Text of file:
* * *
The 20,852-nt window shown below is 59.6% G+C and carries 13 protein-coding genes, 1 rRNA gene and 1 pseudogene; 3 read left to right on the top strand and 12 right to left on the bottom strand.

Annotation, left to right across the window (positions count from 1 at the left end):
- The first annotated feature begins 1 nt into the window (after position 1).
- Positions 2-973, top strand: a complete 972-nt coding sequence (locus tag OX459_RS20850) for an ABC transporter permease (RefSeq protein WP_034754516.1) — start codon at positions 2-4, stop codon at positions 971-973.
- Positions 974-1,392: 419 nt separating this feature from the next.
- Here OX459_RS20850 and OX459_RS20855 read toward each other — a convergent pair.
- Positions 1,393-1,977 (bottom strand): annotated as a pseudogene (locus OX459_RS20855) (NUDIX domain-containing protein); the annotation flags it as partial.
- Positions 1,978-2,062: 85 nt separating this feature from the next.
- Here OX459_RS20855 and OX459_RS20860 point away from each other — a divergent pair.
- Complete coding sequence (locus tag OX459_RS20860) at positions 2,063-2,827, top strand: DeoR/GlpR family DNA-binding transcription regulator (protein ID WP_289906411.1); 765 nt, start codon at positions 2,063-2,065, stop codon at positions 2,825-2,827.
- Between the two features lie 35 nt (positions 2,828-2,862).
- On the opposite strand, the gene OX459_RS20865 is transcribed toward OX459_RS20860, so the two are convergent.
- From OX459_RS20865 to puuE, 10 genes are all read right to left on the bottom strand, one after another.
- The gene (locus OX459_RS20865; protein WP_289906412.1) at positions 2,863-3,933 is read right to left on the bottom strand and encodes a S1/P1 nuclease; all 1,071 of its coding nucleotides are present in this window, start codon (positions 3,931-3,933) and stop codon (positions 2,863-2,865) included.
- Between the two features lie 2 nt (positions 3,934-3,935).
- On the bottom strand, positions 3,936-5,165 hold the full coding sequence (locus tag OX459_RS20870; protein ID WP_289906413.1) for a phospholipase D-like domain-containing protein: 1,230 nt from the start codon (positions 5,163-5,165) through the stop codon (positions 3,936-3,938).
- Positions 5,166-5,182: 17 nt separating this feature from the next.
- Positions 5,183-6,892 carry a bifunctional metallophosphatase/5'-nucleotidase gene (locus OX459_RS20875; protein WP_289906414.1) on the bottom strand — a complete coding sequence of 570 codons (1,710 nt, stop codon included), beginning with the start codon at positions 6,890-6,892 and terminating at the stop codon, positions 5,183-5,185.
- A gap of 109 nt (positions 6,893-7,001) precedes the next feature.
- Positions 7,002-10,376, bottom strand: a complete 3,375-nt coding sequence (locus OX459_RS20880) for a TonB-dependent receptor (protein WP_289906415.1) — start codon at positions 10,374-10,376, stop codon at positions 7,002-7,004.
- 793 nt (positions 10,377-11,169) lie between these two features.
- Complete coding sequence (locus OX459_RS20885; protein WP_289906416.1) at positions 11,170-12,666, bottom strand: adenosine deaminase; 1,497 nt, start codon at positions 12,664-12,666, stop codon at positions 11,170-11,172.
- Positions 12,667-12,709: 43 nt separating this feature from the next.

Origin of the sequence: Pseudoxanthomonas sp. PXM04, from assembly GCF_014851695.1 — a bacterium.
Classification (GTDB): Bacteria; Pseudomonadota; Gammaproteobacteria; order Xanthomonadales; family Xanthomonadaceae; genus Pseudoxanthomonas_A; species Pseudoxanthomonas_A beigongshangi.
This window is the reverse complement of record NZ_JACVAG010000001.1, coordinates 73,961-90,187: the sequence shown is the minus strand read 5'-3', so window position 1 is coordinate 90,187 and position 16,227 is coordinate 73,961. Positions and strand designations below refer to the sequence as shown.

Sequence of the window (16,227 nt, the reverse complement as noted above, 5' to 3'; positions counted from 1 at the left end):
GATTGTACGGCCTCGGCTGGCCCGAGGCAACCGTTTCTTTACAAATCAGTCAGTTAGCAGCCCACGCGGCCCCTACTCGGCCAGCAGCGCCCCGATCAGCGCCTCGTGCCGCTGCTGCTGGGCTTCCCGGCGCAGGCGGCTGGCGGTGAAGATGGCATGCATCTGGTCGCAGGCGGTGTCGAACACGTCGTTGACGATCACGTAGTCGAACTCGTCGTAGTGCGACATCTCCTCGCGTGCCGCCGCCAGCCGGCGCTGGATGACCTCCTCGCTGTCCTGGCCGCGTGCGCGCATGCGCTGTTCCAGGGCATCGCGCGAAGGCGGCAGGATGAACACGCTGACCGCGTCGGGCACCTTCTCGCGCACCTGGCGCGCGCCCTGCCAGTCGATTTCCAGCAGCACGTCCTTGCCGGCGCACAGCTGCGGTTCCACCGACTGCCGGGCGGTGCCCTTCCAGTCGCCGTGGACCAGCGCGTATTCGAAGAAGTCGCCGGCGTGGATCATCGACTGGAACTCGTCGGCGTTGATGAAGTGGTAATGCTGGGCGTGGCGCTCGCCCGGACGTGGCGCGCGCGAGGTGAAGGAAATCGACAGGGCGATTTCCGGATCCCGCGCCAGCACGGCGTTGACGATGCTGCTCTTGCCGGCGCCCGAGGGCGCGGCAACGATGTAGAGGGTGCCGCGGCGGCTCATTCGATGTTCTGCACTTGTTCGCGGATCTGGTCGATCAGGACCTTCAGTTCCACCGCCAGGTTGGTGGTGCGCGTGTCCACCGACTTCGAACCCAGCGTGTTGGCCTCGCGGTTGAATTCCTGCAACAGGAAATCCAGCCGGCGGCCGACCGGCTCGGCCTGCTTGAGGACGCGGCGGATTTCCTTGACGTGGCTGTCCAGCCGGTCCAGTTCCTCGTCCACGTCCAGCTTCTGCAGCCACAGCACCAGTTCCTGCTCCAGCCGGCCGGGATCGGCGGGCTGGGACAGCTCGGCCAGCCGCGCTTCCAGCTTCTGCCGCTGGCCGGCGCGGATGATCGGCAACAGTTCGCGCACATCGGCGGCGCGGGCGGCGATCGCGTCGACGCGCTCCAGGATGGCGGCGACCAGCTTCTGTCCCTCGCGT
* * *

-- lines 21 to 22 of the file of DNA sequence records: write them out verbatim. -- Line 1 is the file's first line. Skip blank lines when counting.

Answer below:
- 793 nt (positions 10,377-11,169) lie between these two features.
- Complete coding sequence (locus OX459_RS20885; protein WP_289906416.1) at positions 11,170-12,666, bottom strand: adenosine deaminase; 1,497 nt, start codon at positions 12,664-12,666, stop codon at positions 11,170-11,172.